They yelled at us to get into bed quickly. We were made to take off our boots and get into our sleeping bags. It was 11.40pm during week 3 of my Commando selection course and I had a sneaking suspicion the night was not over.
20 minutes later the screaming commenced. We were ordered out of our beds, to dress in battle PT equipment and to form up on the road just outside of the tents we were ‘sleeping’ in.
This saying is synonymous with fitness facilities, martial arts studios and, in particular, Brazilian Jiu-Jitsu (BJJ) clubs. It’s a great saying and great advice, but reading it is one thing and implementing it quite another.
Motivation is fickle. It comes and goes and is a key element that separates those who are successful in their endeavours and those who give up.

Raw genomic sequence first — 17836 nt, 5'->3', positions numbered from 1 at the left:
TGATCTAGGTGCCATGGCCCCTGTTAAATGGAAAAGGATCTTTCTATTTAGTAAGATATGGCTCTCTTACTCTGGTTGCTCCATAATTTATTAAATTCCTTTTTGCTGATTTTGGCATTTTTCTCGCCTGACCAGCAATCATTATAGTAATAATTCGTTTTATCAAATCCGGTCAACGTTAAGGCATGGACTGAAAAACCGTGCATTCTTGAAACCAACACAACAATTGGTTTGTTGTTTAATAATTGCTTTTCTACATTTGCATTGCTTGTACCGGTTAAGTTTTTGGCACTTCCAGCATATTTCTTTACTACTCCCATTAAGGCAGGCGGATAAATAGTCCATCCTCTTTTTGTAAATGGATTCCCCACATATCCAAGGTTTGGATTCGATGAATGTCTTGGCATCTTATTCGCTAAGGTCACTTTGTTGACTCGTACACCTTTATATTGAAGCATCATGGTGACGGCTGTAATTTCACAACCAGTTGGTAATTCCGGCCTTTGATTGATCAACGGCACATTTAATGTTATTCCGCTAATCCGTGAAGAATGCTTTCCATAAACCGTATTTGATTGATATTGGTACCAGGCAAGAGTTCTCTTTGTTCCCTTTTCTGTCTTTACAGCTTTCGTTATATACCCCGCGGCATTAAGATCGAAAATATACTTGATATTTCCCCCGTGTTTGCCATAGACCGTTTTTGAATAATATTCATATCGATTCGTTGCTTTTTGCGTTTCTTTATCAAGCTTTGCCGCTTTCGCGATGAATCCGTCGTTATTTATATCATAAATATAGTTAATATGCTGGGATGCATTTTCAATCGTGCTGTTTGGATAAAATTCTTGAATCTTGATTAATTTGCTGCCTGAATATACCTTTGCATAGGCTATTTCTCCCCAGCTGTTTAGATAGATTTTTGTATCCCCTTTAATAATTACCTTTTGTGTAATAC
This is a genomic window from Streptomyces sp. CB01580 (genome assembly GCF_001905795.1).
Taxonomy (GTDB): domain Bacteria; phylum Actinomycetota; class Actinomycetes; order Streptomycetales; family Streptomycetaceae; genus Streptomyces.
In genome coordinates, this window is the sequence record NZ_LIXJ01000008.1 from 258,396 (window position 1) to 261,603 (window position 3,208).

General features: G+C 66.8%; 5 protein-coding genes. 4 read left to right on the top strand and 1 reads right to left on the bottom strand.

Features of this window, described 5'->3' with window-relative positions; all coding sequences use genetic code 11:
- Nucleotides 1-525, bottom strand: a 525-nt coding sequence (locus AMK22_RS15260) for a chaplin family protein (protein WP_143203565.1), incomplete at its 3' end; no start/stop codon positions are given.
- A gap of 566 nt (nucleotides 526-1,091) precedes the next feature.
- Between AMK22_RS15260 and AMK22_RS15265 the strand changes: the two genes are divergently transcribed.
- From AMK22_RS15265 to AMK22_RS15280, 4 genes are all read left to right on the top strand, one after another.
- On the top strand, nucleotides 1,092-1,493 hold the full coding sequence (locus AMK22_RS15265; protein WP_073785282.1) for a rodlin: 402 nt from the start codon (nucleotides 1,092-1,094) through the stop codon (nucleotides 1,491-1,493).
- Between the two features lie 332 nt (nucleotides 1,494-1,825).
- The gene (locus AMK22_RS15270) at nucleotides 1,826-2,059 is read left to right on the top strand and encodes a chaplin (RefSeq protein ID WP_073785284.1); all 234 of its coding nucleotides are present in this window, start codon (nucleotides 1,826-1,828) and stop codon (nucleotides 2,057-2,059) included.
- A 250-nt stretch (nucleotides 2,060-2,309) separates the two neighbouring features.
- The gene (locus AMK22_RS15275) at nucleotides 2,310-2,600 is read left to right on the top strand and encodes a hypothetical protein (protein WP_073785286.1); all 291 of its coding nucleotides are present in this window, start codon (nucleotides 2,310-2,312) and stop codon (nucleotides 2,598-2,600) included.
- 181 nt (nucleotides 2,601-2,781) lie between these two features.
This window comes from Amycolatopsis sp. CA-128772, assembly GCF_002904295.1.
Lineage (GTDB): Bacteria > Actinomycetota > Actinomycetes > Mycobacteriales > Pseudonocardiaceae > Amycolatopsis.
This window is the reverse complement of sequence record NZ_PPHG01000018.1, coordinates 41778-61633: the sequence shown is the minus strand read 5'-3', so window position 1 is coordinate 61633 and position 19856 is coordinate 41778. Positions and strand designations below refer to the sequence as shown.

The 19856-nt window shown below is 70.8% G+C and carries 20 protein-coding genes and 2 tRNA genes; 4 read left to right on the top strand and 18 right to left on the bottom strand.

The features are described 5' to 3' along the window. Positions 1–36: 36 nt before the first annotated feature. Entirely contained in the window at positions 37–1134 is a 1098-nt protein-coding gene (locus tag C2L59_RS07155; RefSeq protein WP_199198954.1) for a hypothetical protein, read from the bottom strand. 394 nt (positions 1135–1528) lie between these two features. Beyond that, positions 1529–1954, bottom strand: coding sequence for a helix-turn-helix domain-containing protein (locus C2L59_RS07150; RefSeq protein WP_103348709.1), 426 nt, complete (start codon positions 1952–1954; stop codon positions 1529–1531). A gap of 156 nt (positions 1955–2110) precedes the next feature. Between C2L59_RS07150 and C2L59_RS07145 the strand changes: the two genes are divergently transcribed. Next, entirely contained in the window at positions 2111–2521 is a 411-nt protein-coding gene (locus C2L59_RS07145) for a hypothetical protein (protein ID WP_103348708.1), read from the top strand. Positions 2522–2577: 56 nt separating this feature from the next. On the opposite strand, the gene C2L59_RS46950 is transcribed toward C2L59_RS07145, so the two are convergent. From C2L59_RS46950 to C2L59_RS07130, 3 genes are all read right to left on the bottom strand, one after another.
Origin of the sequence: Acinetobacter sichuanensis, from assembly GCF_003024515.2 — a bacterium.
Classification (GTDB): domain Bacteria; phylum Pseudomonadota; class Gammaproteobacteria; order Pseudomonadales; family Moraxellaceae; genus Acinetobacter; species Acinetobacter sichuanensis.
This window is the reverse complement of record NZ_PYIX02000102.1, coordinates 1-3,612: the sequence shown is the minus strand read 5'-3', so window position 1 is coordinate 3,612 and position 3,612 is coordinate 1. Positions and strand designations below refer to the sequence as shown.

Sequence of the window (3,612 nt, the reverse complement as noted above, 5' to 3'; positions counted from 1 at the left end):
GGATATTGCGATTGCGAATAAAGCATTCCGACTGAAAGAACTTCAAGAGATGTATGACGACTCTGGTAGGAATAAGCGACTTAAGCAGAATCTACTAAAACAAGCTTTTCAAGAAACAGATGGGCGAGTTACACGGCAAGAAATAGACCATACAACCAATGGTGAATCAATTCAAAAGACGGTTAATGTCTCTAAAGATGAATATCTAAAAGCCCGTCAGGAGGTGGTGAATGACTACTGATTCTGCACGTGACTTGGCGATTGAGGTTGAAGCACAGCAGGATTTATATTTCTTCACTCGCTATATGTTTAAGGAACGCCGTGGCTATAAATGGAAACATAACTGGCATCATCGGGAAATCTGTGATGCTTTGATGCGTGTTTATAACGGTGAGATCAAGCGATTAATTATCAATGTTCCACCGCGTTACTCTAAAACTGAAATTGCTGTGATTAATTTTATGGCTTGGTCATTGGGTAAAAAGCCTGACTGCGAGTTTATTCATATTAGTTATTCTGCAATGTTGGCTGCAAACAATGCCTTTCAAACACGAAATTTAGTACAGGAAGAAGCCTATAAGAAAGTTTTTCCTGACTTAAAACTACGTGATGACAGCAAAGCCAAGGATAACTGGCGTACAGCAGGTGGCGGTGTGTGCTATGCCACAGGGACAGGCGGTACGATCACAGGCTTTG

Sometimes you have no trouble jumping out of bed at 5am, sprinting to the gym and smashing yourself in a killer session. You’re so motivated you can bang out a 5,000 word assignment without a break, finish your quarterly bookkeeping or clean the entire house without complaining.
Recently I put a post on Facebook regarding a Brazilian Jiu-Jitsu (BJJ) competition I entered at the weekend. It was all about challenging yourself when you’re not fully prepared and I wanted to explain it a little further.
I wrote a short post recently on Facebook where I talked about my first experience contracting in Iraq.
Rocking up to Baghdad airport without much of a clue as to what was going on, being met by an overweight American who was profusely sweating and extremely anxious, my foray into private security contracting started nervously.
The following article is a piece I wrote up after I came back from Afghanistan. People were always asking if it was tough over there with the equipment, conditions and bad guys. This answers that question, but also gives you an insight into why circumstance can bring out the best and force you to be mentally strong.